Pacific Vision address at the Pacific Aotearoa Summit, Eden Park, Auckland
Talofa lava, Kia Orana tatou katoatoa, malo e lelei, fakalofalahi atu, Malo ni, Taloha ni, Ni Sa bula vinaka, Warm Pacific greetings to one and all.
Tena koutou, tena koutou, tena koutou katoa.
I want to acknowledge and point out some of our special guests who are present.
- Rev Lucky Slade, & Members of the religious fraternity present
- Minister of Finance, the Hon. Grant Robertson and my parliamentary colleagues;
- Auckland Councillors and Local Board Chairs;
- Members of the Diplomatic Corp from the Pacific region;
- Chief Executives of Government agencies present and your teams;
- Strategic partners Pacific Business Trust, Pasifika Education Centre, Pacific Media Network, and Pasifika Futures
- I acknowledge all of our beautiful and inspirational guest speakers.
- I especially want to thank our Keynote Speaker Monica Galetti, for coming all the way from the UK to join us this morning and I so much look forward to hearing your story.
- Our Pacific elders, Community leaders, Traditional leaders, our Chiefs from the different motu
The Foundations for Today’s Talanoa
In our search for a new vision, we seek inspiration through prayer, songs and through our ceremonies.
Our young people have conducted a welcoming ceremony in the fusion contemporary style using all of our Pacific languages, including Maori, in songs and dance. They do so with pride, confidence and heart, and I thank them.
In my own search for inspiration I recall the following saying from my elders.
“Ole aso ma le filiga, ole aso ma le mata’igatila”.
The saying comes from the task of canoe building. The big double-hulled canoe was used for long journeys in the vast Pacific Ocean. The task of building a double-hulled canoe requires lots and lots of sinnet rope made from a particular coconut. There is a long process in the weaving of the dried husk of the coconut into sinnet ropes. Then there was the task of tying the planks together, and then checking and double checking for errors and mistakes before the journey.
On this occasion, I use this saying, ‘Ole aso ma le filiga, ole aso male mata’igatila’, to say that weighty decisions, especially when it involves us embarking on a long journey, where people are counting on us, should not be made in haste, but only upon mature reflection and discussion in search of inspiration, in search of new ideas.
To capture a vision, where the people are kept together and will not perish, we must seek inspiration, even revelation from above.
Collectively this is our task today. To assess where we have come from, how we have fared as a community, where we are today, and where do we want to be in 10 year’s time, 20 years, 30 years, even 50 years from today.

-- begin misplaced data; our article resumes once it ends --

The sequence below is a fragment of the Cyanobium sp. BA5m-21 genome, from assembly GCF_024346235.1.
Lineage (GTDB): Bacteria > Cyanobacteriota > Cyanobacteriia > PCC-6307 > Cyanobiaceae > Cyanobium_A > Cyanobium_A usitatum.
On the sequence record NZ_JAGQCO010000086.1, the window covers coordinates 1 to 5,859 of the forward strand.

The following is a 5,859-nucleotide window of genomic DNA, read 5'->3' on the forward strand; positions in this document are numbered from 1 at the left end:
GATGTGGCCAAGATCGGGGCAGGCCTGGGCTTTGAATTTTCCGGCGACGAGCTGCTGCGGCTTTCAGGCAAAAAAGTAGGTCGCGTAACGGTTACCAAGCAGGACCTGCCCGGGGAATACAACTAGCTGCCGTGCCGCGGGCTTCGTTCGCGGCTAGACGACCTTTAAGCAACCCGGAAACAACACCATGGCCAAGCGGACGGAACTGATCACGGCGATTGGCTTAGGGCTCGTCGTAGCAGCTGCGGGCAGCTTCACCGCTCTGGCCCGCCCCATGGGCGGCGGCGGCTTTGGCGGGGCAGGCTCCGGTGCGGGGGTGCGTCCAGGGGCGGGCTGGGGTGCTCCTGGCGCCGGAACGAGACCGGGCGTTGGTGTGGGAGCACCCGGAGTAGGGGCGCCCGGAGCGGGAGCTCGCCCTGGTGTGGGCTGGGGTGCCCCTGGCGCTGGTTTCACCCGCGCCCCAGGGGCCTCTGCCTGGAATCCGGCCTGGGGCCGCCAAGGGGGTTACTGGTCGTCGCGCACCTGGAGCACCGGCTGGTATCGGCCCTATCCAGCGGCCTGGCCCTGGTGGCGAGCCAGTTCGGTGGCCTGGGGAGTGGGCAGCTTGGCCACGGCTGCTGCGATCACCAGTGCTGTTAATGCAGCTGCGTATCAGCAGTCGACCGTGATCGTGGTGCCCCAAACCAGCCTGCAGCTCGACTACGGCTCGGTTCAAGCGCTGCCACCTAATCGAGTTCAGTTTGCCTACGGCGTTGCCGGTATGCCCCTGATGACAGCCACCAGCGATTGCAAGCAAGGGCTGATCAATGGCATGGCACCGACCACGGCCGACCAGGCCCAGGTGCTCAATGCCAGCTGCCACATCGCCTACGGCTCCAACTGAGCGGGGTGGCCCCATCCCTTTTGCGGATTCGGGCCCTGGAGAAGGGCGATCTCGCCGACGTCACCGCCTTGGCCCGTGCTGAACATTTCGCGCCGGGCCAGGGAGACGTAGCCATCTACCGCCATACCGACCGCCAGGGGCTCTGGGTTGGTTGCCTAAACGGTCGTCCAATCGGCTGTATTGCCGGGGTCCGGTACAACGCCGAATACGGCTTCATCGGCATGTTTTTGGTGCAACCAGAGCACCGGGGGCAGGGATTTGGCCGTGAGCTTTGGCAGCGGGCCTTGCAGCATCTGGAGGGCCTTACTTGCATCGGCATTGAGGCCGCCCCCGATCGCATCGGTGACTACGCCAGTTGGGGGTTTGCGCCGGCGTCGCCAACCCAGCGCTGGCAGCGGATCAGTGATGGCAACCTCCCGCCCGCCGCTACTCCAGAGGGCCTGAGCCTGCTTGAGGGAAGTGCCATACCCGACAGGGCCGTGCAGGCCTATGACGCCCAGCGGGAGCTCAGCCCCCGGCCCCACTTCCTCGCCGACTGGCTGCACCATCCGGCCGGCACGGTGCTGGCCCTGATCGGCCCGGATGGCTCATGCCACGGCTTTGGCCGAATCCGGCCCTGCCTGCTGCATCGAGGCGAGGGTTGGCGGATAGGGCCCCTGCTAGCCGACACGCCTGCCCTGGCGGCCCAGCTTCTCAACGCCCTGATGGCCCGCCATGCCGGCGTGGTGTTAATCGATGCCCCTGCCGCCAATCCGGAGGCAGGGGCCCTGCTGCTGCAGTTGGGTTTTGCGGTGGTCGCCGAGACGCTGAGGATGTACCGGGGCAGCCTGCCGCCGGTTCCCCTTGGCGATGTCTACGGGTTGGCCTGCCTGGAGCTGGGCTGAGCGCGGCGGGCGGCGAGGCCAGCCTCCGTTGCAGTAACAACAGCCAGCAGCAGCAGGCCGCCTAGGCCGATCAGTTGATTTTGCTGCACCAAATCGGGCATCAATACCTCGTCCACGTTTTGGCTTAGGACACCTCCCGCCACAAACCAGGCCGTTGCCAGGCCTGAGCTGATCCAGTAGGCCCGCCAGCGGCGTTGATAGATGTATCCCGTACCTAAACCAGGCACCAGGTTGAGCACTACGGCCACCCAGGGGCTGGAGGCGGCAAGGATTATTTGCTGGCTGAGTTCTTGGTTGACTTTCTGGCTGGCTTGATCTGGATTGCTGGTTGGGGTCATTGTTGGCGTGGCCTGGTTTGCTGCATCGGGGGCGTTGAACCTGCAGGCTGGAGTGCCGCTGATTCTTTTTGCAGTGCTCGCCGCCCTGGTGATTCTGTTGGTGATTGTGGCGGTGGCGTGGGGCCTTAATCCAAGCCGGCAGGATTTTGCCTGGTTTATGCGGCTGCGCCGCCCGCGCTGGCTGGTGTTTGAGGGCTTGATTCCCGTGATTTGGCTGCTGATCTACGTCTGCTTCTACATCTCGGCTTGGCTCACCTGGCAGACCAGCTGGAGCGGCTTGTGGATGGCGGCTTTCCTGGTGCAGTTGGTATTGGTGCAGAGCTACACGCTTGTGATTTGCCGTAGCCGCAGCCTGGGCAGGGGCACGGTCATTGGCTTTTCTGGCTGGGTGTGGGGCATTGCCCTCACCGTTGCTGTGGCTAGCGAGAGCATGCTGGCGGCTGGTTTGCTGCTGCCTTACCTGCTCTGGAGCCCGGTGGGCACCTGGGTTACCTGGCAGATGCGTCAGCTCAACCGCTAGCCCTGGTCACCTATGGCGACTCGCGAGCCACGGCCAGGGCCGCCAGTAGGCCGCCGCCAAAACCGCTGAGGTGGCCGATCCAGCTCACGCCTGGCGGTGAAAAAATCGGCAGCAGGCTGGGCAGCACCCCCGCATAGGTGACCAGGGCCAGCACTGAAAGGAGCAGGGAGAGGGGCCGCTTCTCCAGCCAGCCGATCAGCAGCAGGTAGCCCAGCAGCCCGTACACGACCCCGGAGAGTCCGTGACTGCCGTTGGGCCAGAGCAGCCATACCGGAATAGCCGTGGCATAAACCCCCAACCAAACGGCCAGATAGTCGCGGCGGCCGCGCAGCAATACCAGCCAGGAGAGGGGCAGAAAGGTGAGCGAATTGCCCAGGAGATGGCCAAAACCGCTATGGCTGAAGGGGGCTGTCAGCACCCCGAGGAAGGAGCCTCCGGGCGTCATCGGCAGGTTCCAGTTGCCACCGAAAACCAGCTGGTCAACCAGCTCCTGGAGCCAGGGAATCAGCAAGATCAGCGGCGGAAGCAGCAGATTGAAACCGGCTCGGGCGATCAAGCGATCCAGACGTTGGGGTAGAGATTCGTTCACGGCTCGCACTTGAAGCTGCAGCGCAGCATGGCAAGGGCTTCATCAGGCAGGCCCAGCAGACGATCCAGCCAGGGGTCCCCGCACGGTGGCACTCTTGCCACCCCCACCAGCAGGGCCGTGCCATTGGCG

Past Reflections & My Story
I am immensely proud of the privilege of being the Minister for Pacific Peoples and having the opportunity of working alongside many of you present today.
I am the son of Samoan parents who arrived as part of the wave of Pacific migration in the 1960s. We were invited to come to New Zealand to fill the jobs of the booming manufacturing industry of that time.
My father and his older brother had been to NZ earlier. They lived with William Betham and his family in Avondale. William Betham and my father were best friends in Samoa from Marist Brothers. They were boxers and got their Pe’a together. William’s family moved to NZ in the late 1950s. I am William Betham’s namesake.
Both my father and William Betham wanted me to be a boxer. All my mother could see from that idea was brain damage to her eldest son. And that was the end of that.
Upon our arrival in 1969, my father transformed himself from a Matai and a taro-planter (as described in his passport) into a New Zealand labourer or factory worker by day, cleaner by night, a security guard in the weekends, and then after the closure of factories in the 1980s, became a taxi driver and then an owner-driver with South Auckland Taxi Association.
Pacific people thrived during that period, through the many job opportunities and sheer hard work. Day shifts, night shifts and twilight shifts, six days a week with lots of overtime hours.
Through those factory jobs, they purchased homes and supported large families, often 3 or more generations under one roof.
Church groups and trade unions came to our defence during the horrible Dawn Raid period. But it was our young people in the Pacific Panthers, and our women from Pasifica Inc that had the most impact in those dark hours.
Many of our families are often the first to be hit hardest during an economic crisis, and the last to recover when the economy improved.
Nonetheless we have persevered. We strive to make Aotearoa our home while still performing the normal duties of supporting our family faalavelave, giving to families back in the islands, and donating to church projects.